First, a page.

Hall polynomials are Lie polynomials obtained from elements of a given Hall set (cf. Lie polynomial; Hall set). They furnish a basis of the free Lie algebra (cf. Lie algebra, free) over a (finite or infinite) set of generators . Elements of a Hall set may be seen as completely bracketed words (or rooted planar binary trees with leaves labelled by generators ; cf. also Binary tree). These are defined recursively as brackets , where are bracketed words of lower weight; bracketed words of weight one correspond to the generators . The Hall polynomial associated with the Hall element is then computed in the free associative ring (i.e. the ring of polynomials with non-commuting indeterminates ) following the rule:
This basis of the free Lie algebra (cf. Lie algebra, free) is called the Hall basis (corresponding to the given Hall set). Sometimes this terminology is reserved for the basis arising from the basic commutator Hall set (or its left or right versions); cf. Hall set; Basic commutator.
A Hall set is totally ordered, thus inducing a total order on the set of polynomials . One can show that any non-commutative polynomial is a sum of non-increasing products of Hall polynomials. This result is the well-known Poincaré–Birkhoff–Witt theorem for free Lie algebras (cf. also Lie algebra, free). One can prove this result combinatorially by first showing that any non-commutative polynomial is a sum of non-increasing products (with non-negative integer coefficients). This is accomplished using rewriting techniques (cf. [a1]); this idea is originally present in [a2]. A theorem stating that any word is a unique non-increasing product of Hall words then implies that these non-increasing products of Hall polynomials form a basis of the free associative algebra. It then follows that the set of Hall polynomials is linearly independent. In order to show that the set of Hall polynomials generate the free Lie algebra, one shows that the bracket of any two Hall polynomials is a sum of Hall polynomials with and . This result is known as the Schützenberger lemma. Consequently, the set is a linear basis for the free Lie algebra over .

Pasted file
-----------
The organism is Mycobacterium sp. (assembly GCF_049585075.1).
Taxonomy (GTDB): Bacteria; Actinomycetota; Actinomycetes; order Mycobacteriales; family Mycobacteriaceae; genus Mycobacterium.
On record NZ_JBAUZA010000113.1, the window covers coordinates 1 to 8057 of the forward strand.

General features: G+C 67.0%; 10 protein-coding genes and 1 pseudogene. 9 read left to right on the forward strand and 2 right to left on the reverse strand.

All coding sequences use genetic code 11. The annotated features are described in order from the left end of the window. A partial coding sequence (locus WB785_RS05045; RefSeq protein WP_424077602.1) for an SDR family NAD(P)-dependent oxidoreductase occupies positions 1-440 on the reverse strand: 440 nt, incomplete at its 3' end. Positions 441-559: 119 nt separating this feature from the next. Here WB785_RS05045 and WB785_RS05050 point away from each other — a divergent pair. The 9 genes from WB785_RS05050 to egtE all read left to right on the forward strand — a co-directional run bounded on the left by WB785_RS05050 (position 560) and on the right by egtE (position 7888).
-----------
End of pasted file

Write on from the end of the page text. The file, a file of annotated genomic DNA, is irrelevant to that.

There is a second notion of Hall polynomial, introduced by Philip Hall for studying the structure of finite modules over a commutative discrete valuation ring (cf. [a3]), whereas the Hall polynomials as defined above are usually attributed to Marshall Hall.
|[a1]||C. Reutenauer, "Free Lie algebras" , London Math. Soc. Monographs New Ser. , 7 , Oxford Univ. Press (1993)|
|[a2]||M. Hall, "A basis for free Lie rings and higher commutators in free groups" Proc. Amer. Math. Soc. , 1 (1950) pp. 57–581|
|[a3]||I.G. MacDonald, "Symmetric functions and Hall polynomials" , Clarendon Press (1995) (Edition: Second)|
Hall polynomial. Encyclopedia of Mathematics. URL: http://encyclopediaofmath.org/index.php?title=Hall_polynomial&oldid=13673